David Cameron and Jeremy Corbyn are set to clash in the House of Commons following the release of the long-awaited Chilcot report into the Iraq War. The report, which is predicted to be heavily critical of former Labour prime minister Tony Blair, is to be published this morning (6 July) seven years after it was announced by Gordon Brown.
You can watch PMQs on BBC Parliament, BBC2's Daily Politics, Parliament TV and Sky News from 12pm GMT. Also make sure to follow@IBTUKPolitics for live reaction and commentary on the debate.
The mammoth 2.6-million-word report was set up to look at the decision making process in relation to the invasion of Iraq. The scope of the inquiry runs from the summer of 2001 – before the 9/11 terror attacks in New York - to the end of July 2009 after British troops had pulled out of Iraq.
In total, 197 British troops died during the Iraq war, which was fought over the suggestion that Iraq's then dictator Saddam Hussein had weapons of mass destruction capable of being deployed in 45 minutes.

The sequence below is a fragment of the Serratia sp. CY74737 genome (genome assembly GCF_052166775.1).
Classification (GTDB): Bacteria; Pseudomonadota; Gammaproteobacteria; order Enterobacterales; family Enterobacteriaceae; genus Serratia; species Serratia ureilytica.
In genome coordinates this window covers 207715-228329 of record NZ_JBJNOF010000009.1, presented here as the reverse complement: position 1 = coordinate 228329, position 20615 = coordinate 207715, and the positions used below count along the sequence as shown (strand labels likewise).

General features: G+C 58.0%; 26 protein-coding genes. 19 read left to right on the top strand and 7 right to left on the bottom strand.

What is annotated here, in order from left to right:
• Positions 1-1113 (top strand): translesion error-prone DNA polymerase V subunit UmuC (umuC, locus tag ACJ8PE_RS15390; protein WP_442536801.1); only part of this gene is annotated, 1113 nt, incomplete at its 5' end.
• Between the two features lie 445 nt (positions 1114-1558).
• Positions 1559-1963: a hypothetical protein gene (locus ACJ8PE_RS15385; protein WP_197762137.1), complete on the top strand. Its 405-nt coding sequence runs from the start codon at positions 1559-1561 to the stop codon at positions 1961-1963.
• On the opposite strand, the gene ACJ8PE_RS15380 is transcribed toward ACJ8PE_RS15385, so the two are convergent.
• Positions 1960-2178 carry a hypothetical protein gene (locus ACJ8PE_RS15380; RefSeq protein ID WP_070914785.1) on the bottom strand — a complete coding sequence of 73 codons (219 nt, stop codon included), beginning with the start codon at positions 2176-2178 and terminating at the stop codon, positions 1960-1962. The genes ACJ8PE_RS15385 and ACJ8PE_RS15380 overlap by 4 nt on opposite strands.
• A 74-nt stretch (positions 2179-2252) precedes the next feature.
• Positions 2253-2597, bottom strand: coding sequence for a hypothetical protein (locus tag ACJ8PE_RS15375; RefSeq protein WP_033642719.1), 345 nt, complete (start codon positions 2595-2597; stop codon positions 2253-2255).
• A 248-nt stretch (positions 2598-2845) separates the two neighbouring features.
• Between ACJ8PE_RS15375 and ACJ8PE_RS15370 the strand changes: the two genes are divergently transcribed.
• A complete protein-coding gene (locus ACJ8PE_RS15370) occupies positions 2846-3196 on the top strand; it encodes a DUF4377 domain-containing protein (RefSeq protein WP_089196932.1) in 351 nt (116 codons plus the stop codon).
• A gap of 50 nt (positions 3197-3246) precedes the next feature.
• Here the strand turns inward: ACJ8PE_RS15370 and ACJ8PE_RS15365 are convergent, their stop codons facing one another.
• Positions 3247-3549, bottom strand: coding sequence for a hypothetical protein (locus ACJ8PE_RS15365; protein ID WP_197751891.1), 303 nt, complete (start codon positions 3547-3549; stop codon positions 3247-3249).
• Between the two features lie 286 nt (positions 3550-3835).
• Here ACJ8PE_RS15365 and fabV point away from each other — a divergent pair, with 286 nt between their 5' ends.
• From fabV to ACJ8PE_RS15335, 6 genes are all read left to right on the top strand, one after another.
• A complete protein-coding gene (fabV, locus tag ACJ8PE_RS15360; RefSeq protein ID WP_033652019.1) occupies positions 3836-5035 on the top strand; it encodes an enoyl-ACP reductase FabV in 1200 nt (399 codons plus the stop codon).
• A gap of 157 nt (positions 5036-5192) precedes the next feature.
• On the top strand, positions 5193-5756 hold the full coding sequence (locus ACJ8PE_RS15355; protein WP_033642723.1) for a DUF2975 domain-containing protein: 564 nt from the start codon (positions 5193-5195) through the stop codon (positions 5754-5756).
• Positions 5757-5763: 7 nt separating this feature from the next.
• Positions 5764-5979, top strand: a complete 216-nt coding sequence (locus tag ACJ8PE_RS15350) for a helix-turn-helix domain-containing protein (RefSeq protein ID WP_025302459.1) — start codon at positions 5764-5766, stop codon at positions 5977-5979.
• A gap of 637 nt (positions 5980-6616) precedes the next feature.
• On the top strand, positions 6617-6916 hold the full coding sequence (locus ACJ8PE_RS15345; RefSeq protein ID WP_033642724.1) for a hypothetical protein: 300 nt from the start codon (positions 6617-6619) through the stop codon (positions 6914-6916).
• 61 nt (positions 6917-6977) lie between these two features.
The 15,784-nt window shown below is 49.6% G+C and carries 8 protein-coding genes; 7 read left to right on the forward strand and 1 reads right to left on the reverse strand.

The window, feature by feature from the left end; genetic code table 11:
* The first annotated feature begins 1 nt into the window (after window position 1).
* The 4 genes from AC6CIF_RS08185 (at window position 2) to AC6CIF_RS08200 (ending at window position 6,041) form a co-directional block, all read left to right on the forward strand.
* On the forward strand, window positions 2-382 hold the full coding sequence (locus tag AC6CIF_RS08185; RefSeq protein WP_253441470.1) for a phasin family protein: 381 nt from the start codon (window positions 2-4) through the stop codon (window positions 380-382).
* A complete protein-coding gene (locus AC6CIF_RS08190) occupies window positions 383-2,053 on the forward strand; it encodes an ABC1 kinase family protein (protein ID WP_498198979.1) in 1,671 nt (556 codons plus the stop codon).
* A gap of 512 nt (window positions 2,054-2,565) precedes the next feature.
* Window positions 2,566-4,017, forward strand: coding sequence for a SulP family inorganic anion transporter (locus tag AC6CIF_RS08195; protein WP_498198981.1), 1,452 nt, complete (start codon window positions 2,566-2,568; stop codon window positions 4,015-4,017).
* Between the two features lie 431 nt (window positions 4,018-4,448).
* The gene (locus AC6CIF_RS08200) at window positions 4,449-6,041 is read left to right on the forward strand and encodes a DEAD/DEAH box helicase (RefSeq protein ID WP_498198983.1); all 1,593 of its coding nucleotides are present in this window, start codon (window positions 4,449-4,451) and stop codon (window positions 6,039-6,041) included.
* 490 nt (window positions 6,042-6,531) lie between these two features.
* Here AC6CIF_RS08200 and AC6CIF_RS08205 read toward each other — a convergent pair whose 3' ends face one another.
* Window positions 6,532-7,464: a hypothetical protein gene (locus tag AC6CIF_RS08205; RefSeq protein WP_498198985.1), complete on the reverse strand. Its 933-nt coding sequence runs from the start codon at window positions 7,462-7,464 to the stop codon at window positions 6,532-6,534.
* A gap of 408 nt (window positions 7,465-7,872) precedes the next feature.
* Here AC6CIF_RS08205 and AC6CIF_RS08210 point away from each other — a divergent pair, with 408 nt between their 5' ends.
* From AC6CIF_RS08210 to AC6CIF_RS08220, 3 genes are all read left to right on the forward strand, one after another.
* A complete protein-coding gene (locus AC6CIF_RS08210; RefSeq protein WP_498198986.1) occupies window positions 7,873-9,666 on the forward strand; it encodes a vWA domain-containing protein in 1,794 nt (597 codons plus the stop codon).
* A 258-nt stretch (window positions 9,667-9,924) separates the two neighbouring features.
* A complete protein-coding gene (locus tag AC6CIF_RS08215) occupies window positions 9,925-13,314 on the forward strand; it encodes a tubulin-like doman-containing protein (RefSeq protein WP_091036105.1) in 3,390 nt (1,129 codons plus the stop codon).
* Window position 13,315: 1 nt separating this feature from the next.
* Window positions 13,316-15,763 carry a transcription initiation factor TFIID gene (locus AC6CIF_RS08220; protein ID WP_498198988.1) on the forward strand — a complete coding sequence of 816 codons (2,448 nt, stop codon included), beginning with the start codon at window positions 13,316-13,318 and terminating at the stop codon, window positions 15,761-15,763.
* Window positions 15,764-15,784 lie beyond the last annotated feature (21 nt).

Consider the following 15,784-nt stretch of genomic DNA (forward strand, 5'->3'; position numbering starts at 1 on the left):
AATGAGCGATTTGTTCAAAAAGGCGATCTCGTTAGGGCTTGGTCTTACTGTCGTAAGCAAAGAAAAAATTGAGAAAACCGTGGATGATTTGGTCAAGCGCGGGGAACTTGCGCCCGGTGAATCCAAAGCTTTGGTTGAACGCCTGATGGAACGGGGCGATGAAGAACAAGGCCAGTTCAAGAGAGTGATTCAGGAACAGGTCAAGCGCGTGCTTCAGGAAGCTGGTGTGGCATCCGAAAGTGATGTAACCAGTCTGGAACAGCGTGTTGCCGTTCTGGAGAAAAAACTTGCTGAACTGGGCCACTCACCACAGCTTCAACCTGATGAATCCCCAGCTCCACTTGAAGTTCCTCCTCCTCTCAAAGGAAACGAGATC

Dr David Kelly, a former weapons inspector, was found dead in 2003 two days after being named as the source who claimed a Downing Street dossier highlighting Iraq's arms capabilities had been "sexed up".
Prior to the release, there have been reports that Labour's under-pressure leader Corbyn is waiting until the release of the report to give him a chance to accuse Blair of committing war crimes due to his involvement in the Iraq war, before finally stepping down as leader.
Corbyn has ignored frequent calls to stand down following the EU referendum result, having been criticised for not doing enough to campaign for Britain to Remain, losing the confidence of a vast majority of his own MPs in the process.
There have also been reports that the main reason Labour have not put a candidate forward to challenge Corbyn for the leadership is that they cannot find anyone willing who was against the Iraq war. Fielding a candidate who wasn't strongly opposed to the war may prove disastrous post-Chilcot.
Cameron has previously been highly critical of the delay in the report, saying he and the British public are "fast losing patience". Former PM Brown originally predicted the report would come out in 2010.
Following PMQs, both Cameron and Corbyn will give their statements regarding the Chilcot Report and its findings.